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Innovation Management: The Power of Emotional Attachment

Creativity can be defined as problem identification and idea generation whilst innovation can be defined as idea selection, development and commercialisation.

There are distinct processes that enhance problem identification and idea generation and, similarly, distinct processes that enhance idea selection, development and commercialisation. Whilst there is no sure fire route to commercial success, these processes improve the probability that good ideas will be generated and selected and that investment in developing and commercialising those ideas will not be wasted.

The mere definition of innovation implies a break from the past, something new. However, one of the crucial aspects that many innovators fail to consider is the power of emotional attachment to existing products, methods and practices.

Two good examples include New Coke and British Airways.

Forced to address the issue of losing market share to Pepsi, Coke came up with New Coke only to find that existing customers equated Coke with America itself. Not only was Coke a symbol of America but Coke grew up with America in the Twentieth Century. It was as American as arrogance and Thanksgiving. Changing it meant tampering with people's identity.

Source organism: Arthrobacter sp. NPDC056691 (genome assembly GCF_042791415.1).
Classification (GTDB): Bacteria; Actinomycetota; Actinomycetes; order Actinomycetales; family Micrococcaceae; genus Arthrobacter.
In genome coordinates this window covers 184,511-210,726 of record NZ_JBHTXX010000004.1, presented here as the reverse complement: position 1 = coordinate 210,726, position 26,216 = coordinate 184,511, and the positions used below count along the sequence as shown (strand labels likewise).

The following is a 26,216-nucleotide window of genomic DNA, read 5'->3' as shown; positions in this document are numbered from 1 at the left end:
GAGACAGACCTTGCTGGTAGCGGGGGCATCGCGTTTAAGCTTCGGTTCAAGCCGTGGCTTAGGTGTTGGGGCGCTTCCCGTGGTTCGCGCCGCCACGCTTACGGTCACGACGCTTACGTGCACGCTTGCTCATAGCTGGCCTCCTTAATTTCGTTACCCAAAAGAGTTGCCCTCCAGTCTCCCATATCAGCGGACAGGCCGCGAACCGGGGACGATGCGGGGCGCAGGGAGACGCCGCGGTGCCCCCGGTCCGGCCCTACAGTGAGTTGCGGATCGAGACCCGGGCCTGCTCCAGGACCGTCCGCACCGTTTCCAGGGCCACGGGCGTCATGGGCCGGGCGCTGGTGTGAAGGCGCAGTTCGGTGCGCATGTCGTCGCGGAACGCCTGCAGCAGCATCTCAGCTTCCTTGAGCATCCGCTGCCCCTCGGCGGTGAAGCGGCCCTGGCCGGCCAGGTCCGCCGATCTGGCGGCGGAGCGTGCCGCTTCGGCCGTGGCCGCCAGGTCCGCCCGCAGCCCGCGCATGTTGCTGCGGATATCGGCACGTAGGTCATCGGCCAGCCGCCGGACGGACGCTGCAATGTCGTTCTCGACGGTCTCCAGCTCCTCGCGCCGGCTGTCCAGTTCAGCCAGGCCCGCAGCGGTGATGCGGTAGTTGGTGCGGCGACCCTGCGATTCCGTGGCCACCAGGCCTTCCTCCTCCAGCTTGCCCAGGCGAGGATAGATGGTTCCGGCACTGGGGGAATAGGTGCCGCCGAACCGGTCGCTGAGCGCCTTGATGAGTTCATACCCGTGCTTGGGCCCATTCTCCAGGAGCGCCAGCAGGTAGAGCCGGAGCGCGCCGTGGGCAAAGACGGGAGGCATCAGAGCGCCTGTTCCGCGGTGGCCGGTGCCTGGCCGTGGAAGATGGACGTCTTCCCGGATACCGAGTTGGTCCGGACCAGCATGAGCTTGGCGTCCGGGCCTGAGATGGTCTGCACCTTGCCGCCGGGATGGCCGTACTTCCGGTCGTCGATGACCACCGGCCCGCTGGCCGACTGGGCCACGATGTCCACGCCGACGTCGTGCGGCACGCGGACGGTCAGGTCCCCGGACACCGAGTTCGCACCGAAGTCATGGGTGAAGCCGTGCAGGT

British Airways re-branded itself by taking away the national flag on its tailfin and modernising with designs of arts and crafts from around the world. Much to the chagrin of its customers and accountants. The outcry caused BA to rethink and revert back to its former true Brit self.

Emotional attachment is one of the factors that can be measured along the S-curve, a model for predicting the practical impediments that may inhibit successful innovations.

These topics are covered in depth in the MBA dissertation on Managing Creativity & Innovation, which can be purchased (along with a Creativity and Innovation DIY Audit, Good Idea Generator Software and Power Point Presentation) from http://www.managing-creativity.com.

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Kal Bishop MBA, is a management consultant based in London, UK. He has consulted in the visual media and software industries and for clients such as Toshiba and Transport for London. He has led Improv, creativity and innovation workshops, exhibited artwork in San Francisco, Los Angeles and London and written a number of screenplays. He is a passionate traveller. He can be reached on http://www.managing-creativity.com


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